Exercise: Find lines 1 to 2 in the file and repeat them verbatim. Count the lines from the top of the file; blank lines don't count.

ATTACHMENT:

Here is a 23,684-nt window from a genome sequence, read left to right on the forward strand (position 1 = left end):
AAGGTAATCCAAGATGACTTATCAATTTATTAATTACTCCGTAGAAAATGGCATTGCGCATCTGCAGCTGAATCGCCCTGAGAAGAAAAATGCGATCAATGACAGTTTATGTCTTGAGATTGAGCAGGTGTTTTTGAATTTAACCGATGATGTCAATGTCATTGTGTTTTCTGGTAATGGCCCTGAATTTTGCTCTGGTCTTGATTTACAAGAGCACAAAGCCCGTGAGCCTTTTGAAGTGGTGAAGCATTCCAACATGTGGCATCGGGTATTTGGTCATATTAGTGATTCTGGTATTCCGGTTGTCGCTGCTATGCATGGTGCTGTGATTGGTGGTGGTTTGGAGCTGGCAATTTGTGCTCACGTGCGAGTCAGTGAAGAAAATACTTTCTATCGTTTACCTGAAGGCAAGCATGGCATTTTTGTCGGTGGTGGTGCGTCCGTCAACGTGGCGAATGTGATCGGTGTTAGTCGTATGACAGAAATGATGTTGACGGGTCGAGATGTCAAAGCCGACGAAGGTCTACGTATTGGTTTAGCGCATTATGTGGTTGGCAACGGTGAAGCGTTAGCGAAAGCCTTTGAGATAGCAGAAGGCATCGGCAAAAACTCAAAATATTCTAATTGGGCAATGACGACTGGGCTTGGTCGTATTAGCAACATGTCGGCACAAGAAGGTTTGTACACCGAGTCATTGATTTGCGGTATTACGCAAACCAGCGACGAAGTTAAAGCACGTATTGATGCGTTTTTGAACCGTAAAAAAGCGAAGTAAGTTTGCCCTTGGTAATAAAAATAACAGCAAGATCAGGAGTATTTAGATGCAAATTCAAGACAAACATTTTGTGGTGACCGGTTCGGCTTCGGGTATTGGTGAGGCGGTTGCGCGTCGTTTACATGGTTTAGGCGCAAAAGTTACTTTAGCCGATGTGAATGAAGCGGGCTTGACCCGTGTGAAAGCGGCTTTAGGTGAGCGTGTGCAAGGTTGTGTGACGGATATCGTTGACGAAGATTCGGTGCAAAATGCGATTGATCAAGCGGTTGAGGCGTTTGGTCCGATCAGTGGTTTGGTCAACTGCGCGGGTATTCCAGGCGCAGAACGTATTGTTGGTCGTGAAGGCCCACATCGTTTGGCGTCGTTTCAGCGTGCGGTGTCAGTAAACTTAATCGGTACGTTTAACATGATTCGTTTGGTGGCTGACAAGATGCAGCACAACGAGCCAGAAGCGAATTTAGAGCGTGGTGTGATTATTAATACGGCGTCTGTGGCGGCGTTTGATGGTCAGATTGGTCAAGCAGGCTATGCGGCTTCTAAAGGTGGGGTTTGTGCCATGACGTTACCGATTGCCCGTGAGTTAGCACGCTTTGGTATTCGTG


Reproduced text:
Here is a 23,684-nt window from a genome sequence, read left to right on the forward strand (position 1 = left end):
AAGGTAATCCAAGATGACTTATCAATTTATTAATTACTCCGTAGAAAATGGCATTGCGCATCTGCAGCTGAATCGCCCTGAGAAGAAAAATGCGATCAATGACAGTTTATGTCTTGAGATTGAGCAGGTGTTTTTGAATTTAACCGATGATGTCAATGTCATTGTGTTTTCTGGTAATGGCCCTGAATTTTGCTCTGGTCTTGATTTACAAGAGCACAAAGCCCGTGAGCCTTTTGAAGTGGTGAAGCATTCCAACATGTGGCATCGGGTATTTGGTCATATTAGTGATTCTGGTATTCCGGTTGTCGCTGCTATGCATGGTGCTGTGATTGGTGGTGGTTTGGAGCTGGCAATTTGTGCTCACGTGCGAGTCAGTGAAGAAAATACTTTCTATCGTTTACCTGAAGGCAAGCATGGCATTTTTGTCGGTGGTGGTGCGTCCGTCAACGTGGCGAATGTGATCGGTGTTAGTCGTATGACAGAAATGATGTTGACGGGTCGAGATGTCAAAGCCGACGAAGGTCTACGTATTGGTTTAGCGCATTATGTGGTTGGCAACGGTGAAGCGTTAGCGAAAGCCTTTGAGATAGCAGAAGGCATCGGCAAAAACTCAAAATATTCTAATTGGGCAATGACGACTGGGCTTGGTCGTATTAGCAACATGTCGGCACAAGAAGGTTTGTACACCGAGTCATTGATTTGCGGTATTACGCAAACCAGCGACGAAGTTAAAGCACGTATTGATGCGTTTTTGAACCGTAAAAAAGCGAAGTAAGTTTGCCCTTGGTAATAAAAATAACAGCAAGATCAGGAGTATTTAGATGCAAATTCAAGACAAACATTTTGTGGTGACCGGTTCGGCTTCGGGTATTGGTGAGGCGGTTGCGCGTCGTTTACATGGTTTAGGCGCAAAAGTTACTTTAGCCGATGTGAATGAAGCGGGCTTGACCCGTGTGAAAGCGGCTTTAGGTGAGCGTGTGCAAGGTTGTGTGACGGATATCGTTGACGAAGATTCGGTGCAAAATGCGATTGATCAAGCGGTTGAGGCGTTTGGTCCGATCAGTGGTTTGGTCAACTGCGCGGGTATTCCAGGCGCAGAACGTATTGTTGGTCGTGAAGGCCCACATCGTTTGGCGTCGTTTCAGCGTGCGGTGTCAGTAAACTTAATCGGTACGTTTAACATGATTCGTTTGGTGGCTGACAAGATGCAGCACAACGAGCCAGAAGCGAATTTAGAGCGTGGTGTGATTATTAATACGGCGTCTGTGGCGGCGTTTGATGGTCAGATTGGTCAAGCAGGCTATGCGGCTTCTAAAGGTGGGGTTTGTGCCATGACGTTACCGATTGCCCGTGAGTTAGCACGCTTTGGTATTCGTG